4. A week before publication, Campbell asked the Joint Intelligence Committee for 15 changes to the re-written dossier.  The JIC accepted some and refused others. The question has to be asked, if intelligence is to be trusted, why should politicians and their creatures have any influence into its presentation?

5. Campbell admitted that it was in his interest for Kelly to have been identified.

6.  Campbell said that with out old friend hindsight things could have been handled better in presenting Kelly to the media.

7. Campbell claimed that Blair had told him to “stand back” from the question of what to do about Kelly after Kelly had admitted that he might be Gilligan’s source.

8.  An email from the BBC reporter Andrew Gilligan to a Lib Dem  member of  the  Foreign  Office  select  committee,  David  Chidgey,   MP  for Eastleigh,  has come to light.  This suggested that Chidgey  ask  Kelly certain  questions  when he appeared before  the  committee,  including Kelly’s assessment of the threat  from Iraq saying with Gilligan saying that  :   “If  [Kelly  is]  allowed  to  answer  frankly  it  will   be devastating.”  RH

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The Hutton Inquiry Day 7  20 8 2003

No 10 mediafolk Tom Kelly and Godric Smith official (title: The Prime Ministers   Official  Spokesman)   and  Sir  Kevin  Tebbit,   permanent secretary at the MoD, provided the main entertainment of the day.

Tom Kelly

1. Kelly was the No 10 creature who called David Kelly a “Walter Mitty fantasist”.  Asked why he had described him so, Kelly said: “it was a mistake to be sucked into that conversation  in that climate.” Not ashamed or morally wrong, but simply an error of tactics. Kelly claimed he had been speaking off the record.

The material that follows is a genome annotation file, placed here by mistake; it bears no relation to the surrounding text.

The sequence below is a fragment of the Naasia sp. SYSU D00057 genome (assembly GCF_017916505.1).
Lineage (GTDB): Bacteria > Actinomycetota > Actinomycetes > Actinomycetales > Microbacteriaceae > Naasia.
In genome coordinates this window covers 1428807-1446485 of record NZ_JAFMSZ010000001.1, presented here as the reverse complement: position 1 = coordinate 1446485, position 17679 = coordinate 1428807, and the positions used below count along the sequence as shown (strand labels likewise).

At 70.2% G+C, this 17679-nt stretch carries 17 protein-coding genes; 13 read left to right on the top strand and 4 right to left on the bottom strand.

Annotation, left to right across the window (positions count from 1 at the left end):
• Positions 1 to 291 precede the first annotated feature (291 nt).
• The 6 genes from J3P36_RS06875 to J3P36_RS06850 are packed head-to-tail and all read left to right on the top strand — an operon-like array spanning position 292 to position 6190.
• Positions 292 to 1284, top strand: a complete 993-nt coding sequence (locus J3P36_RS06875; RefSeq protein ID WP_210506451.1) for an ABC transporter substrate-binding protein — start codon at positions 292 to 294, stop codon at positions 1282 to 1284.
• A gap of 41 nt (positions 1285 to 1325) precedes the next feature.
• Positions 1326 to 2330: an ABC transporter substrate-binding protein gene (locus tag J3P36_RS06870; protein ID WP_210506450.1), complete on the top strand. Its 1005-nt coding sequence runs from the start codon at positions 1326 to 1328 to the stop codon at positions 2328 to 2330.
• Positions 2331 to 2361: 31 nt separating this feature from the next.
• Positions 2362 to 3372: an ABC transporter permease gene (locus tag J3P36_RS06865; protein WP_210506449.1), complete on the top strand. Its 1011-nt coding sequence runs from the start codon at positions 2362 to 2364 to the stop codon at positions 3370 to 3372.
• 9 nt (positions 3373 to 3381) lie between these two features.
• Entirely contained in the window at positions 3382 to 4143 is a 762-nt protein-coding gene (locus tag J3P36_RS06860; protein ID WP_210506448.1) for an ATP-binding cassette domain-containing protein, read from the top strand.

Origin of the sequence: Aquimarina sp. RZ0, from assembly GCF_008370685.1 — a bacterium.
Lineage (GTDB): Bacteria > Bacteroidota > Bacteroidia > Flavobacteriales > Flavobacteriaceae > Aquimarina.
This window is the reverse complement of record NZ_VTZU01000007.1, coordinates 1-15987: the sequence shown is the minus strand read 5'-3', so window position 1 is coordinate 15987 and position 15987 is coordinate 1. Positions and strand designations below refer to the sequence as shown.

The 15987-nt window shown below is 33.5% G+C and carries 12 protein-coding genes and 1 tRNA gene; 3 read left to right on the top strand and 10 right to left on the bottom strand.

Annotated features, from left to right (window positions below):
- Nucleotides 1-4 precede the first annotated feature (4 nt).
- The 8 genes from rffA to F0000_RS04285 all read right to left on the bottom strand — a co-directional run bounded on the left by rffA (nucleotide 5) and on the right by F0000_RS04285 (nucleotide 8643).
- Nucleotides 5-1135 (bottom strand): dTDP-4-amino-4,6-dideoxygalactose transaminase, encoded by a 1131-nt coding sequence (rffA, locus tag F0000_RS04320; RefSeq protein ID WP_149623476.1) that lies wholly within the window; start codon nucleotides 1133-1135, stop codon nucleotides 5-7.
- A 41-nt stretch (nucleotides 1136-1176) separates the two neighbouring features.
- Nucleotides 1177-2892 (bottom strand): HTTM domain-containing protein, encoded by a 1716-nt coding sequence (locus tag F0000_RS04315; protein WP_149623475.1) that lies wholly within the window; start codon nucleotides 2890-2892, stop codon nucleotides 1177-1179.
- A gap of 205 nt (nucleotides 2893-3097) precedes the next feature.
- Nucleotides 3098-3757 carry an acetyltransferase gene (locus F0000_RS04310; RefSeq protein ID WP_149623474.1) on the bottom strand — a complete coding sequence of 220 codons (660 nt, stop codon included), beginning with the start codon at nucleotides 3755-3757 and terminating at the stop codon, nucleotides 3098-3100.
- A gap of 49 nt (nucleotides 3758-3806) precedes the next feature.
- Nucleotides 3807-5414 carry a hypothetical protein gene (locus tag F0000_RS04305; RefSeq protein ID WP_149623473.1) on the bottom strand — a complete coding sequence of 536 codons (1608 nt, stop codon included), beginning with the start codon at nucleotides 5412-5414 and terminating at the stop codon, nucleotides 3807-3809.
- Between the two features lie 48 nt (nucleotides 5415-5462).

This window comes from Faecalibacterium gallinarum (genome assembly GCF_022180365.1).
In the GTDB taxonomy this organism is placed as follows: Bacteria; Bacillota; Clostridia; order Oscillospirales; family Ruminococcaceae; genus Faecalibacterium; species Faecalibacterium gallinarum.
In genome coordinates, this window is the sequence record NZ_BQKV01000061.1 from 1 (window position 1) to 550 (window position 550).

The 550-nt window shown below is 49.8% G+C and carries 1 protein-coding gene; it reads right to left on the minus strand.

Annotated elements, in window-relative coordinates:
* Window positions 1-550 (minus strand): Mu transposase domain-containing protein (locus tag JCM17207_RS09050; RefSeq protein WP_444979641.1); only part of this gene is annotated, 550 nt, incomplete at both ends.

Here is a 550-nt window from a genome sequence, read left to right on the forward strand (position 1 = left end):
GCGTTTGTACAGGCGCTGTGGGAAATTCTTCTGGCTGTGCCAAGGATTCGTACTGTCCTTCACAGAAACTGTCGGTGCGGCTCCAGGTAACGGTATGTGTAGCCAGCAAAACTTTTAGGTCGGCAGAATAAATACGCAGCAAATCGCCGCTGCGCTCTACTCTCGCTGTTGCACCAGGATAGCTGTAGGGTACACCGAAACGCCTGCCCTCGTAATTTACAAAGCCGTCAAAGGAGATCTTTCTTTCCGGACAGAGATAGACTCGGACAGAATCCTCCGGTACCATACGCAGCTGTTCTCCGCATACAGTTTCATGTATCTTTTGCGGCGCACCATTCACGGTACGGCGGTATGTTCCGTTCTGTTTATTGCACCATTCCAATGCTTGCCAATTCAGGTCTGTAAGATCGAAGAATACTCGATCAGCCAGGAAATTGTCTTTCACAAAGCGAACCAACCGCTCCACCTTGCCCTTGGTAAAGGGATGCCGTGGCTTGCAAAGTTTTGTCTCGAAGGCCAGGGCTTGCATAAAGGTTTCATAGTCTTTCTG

2. Asked if he was trying to plant an impression in journalists minds, Kelly said:” I wanted journalists to be aware of possible questions and issues from the government’s perspective.”

Godric Smith (Smith has already announced that he would be leaving No 10’s employment before the Kelly story broke).

1. Smith related how he had overheard a conversation between Alastair Campbell  and the defence secretary Geoff Hoon (on speaker phone) in which Campbell suggested that  “the news that an individual had come forward who could be  the possible source be given that evening  to one paper”.  This rather destroys Campbell’s claim in evidence yesterday that he had kept well away from the Kelly affair on Blair’s orders.

2. Asked why drafts of the Sept 2002 dossier had landed on the desks of relatively junior press officers when it was supposedly “owned” by the intelligence services, Smith said “It is not unknown fro drafts of documents to be circulated”.  Compare this with Campbell’s assertion that the oversight of the dossier was kept within senior advisors and civil servants.

Sir Kevin Tebbit

1. Tebbit confirmed that  Geoff Hoon had overridden his wish to keep away from the Foreign Affairs select committee. On being asked how he felt about it, Sir Kevin replied: ” I acquiesced. It’s perfectly reasonable for ministers to decide who appears before  committees, not for officials. That was the secretary of state’s prerogative and I accepted that.”

2. Tebbit advised ministers that Kelly should not be treated as a “windfall bonus”.

3. Lord Hutton asked why, after the Foreign Affairs committee had exonerated Campbell  of the charge of deliberately putting in false

evidence and the BBC  had accepted that Campbell had not done so,  that it  was necessary to expose Kelly to public view.  Sir  Kevin  replied: “The pressure and strain issue was not one we were aware of in the sense you are implying,” A clear failure of an employer’s duty of care.

4. Sir Kevin said that he had had no input into the dossier whatsoever, an amazing thing if true as he is in charge of the MoD.  Taking his statement as true, it means the dossier responsibility  was kept strictly within No 10 and the intelligence agencies.